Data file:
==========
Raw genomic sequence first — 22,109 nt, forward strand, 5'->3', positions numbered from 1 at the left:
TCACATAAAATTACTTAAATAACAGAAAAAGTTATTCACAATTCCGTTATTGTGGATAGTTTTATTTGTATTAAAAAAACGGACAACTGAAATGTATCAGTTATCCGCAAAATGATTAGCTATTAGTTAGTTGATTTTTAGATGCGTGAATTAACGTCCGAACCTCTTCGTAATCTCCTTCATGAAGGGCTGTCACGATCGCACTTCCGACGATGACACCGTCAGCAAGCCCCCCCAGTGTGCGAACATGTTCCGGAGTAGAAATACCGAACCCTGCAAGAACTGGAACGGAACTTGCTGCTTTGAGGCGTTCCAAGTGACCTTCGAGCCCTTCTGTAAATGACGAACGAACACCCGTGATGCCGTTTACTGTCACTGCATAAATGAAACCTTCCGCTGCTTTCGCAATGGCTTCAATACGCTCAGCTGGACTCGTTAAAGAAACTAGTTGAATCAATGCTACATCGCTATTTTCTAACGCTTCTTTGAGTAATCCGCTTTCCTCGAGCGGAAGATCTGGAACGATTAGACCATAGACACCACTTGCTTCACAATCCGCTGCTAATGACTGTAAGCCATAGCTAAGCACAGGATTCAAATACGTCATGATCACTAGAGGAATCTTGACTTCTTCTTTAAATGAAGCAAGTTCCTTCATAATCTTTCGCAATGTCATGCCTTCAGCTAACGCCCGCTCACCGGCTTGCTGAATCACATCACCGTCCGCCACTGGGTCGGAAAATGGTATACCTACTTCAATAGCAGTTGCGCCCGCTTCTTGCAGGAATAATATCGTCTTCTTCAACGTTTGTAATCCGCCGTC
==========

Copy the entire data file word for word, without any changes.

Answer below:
Raw genomic sequence first — 22,109 nt, forward strand, 5'->3', positions numbered from 1 at the left:
TCACATAAAATTACTTAAATAACAGAAAAAGTTATTCACAATTCCGTTATTGTGGATAGTTTTATTTGTATTAAAAAAACGGACAACTGAAATGTATCAGTTATCCGCAAAATGATTAGCTATTAGTTAGTTGATTTTTAGATGCGTGAATTAACGTCCGAACCTCTTCGTAATCTCCTTCATGAAGGGCTGTCACGATCGCACTTCCGACGATGACACCGTCAGCAAGCCCCCCCAGTGTGCGAACATGTTCCGGAGTAGAAATACCGAACCCTGCAAGAACTGGAACGGAACTTGCTGCTTTGAGGCGTTCCAAGTGACCTTCGAGCCCTTCTGTAAATGACGAACGAACACCCGTGATGCCGTTTACTGTCACTGCATAAATGAAACCTTCCGCTGCTTTCGCAATGGCTTCAATACGCTCAGCTGGACTCGTTAAAGAAACTAGTTGAATCAATGCTACATCGCTATTTTCTAACGCTTCTTTGAGTAATCCGCTTTCCTCGAGCGGAAGATCTGGAACGATTAGACCATAGACACCACTTGCTTCACAATCCGCTGCTAATGACTGTAAGCCATAGCTAAGCACAGGATTCAAATACGTCATGATCACTAGAGGAATCTTGACTTCTTCTTTAAATGAAGCAAGTTCCTTCATAATCTTTCGCAATGTCATGCCTTCAGCTAACGCCCGCTCACCGGCTTGCTGAATCACATCACCGTCCGCCACTGGGTCGGAAAATGGTATACCTACTTCAATAGCAGTTGCGCCCGCTTCTTGCAGGAATAATATCGTCTTCTTCAACGTTTGTAATCCGCCGTC